With the collaboration of healthcare professionals growing into an integral aspect of patient care, the American Medical Association (AMA) has adopted ethical guidance for physicians as leader-members of care teams.
According to the AMA, “teams are defined by their dedication to providing patient-centered care, protecting the integrity of the patient-physician relationship, sharing mutual respect and trust, communicating effectively, sharing accountability and responsibility, and upholding common ethical values as team members.”
“Physician-led collaborative care has been proven time and again as an effective, consultative approach to providing high-quality medical care,” said AMA board member Kevin W. Williams. “An effective team requires vision and direction of an effective leader, and physicians are uniquely suited to serve as a clinical leader who will ensure that the team as a whole functions effectively and facilitates patient-centered decision-making.”
As leaders within healthcare teams, according to the AMA, physicians individually should model leadership by:
understanding the range of their own and other team members' skills and expertise and roles in the patient's care;
clearly articulating individual responsibilities and accountability;
encouraging insights from other members and being open to adopting them; and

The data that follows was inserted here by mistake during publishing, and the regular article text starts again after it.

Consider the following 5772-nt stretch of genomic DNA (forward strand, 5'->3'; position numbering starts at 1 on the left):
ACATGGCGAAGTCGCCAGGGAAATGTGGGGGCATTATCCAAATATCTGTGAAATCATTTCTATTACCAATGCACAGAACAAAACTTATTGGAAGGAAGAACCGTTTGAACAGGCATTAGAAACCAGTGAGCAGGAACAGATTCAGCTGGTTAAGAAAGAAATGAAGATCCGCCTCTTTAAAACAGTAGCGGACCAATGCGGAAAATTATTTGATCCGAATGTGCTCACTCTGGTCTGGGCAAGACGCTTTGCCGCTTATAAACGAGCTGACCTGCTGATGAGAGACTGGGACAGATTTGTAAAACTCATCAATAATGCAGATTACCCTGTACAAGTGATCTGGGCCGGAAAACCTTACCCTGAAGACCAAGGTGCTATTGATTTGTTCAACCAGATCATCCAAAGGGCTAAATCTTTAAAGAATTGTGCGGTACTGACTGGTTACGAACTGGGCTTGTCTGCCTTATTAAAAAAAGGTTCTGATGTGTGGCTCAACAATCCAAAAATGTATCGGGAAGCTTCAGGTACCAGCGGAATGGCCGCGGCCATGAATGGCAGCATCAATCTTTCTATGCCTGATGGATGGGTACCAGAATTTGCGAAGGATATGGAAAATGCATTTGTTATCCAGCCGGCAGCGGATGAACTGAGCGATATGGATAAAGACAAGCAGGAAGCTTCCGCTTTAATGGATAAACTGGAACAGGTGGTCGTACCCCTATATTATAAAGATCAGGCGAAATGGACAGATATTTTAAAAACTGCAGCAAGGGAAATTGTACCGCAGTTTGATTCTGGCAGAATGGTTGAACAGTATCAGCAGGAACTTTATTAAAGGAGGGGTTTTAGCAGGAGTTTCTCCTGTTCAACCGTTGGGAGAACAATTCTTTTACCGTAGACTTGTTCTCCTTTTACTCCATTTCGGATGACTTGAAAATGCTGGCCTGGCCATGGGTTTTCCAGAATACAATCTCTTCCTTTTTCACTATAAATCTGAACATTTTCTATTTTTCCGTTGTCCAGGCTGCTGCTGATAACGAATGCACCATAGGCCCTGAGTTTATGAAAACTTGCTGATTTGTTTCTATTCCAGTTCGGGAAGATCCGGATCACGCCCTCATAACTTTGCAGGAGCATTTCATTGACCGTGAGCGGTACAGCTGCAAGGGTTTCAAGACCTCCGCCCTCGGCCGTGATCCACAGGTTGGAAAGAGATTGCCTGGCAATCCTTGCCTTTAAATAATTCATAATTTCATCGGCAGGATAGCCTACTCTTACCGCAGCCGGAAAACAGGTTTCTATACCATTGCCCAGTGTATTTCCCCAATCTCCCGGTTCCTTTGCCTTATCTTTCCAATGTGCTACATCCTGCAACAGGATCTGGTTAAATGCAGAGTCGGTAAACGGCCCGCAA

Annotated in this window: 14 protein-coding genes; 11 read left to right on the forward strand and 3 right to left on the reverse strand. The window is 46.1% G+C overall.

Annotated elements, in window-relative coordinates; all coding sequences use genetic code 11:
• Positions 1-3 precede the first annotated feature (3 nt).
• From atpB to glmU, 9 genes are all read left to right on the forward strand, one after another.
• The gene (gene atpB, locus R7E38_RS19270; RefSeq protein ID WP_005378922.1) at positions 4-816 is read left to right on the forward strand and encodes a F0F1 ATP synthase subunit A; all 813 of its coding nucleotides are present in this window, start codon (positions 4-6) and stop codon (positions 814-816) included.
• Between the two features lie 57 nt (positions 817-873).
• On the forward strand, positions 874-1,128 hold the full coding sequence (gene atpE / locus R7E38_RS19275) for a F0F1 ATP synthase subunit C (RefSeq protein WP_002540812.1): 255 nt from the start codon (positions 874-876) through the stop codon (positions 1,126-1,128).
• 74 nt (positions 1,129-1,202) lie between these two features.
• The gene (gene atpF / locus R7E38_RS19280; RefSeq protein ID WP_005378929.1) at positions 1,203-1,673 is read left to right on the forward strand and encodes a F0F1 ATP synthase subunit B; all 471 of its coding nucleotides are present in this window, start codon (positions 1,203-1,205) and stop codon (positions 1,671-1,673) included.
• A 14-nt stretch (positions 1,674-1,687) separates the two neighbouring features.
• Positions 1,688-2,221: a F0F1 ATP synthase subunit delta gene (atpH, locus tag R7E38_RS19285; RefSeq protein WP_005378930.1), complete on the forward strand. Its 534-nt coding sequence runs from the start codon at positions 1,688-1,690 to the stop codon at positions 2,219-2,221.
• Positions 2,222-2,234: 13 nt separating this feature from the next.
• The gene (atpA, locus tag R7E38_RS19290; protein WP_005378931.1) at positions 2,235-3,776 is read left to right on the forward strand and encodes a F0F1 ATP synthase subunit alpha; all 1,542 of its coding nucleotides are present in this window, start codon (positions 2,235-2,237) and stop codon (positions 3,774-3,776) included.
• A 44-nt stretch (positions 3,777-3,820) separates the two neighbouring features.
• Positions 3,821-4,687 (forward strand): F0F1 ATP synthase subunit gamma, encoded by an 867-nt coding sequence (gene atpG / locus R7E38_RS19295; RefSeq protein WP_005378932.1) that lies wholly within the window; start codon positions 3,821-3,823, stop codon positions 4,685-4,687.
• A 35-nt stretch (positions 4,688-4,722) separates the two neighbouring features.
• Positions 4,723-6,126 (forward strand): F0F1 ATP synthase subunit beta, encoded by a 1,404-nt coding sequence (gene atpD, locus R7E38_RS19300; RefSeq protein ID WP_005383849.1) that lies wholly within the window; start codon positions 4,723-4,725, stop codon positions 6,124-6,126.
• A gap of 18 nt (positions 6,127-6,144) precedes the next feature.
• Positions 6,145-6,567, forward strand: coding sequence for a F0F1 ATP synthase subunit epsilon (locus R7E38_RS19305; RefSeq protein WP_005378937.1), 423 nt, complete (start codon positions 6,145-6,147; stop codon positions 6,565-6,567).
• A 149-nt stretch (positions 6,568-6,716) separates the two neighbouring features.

mastering broad teamwork skills.
Promote core team values of honesty, discipline, creativity, humility, and curiosity and commitment to continuous improvement.
Help clarify expectations to support systematic, transparent decision making.
Encourage open discussion of ethical and clinical concerns and foster a team culture in which each member’s opinion is heard and considered and team members share accountability for decisions and outcomes.
Communicate appropriately with the patient and family and respect their unique relationship as members of the team.
As leaders within healthcare institutions, physicians individually and collectively should:
Advocate for the resources and support health care teams need to collaborate effectively in providing high-quality care for the patients they serve, including education about the principles of effective teamwork and training to build teamwork skills.
Encourage their institutions to identify and constructively address barriers to effective collaboration.
Promote the development and use of institutional policies and procedures, such as an institutional ethics committee or similar resource, to address constructively conflicts within teams that adversely affect patient care.
These guidelines will be added to the AMA’s recently modernized Code of Medical Ethics.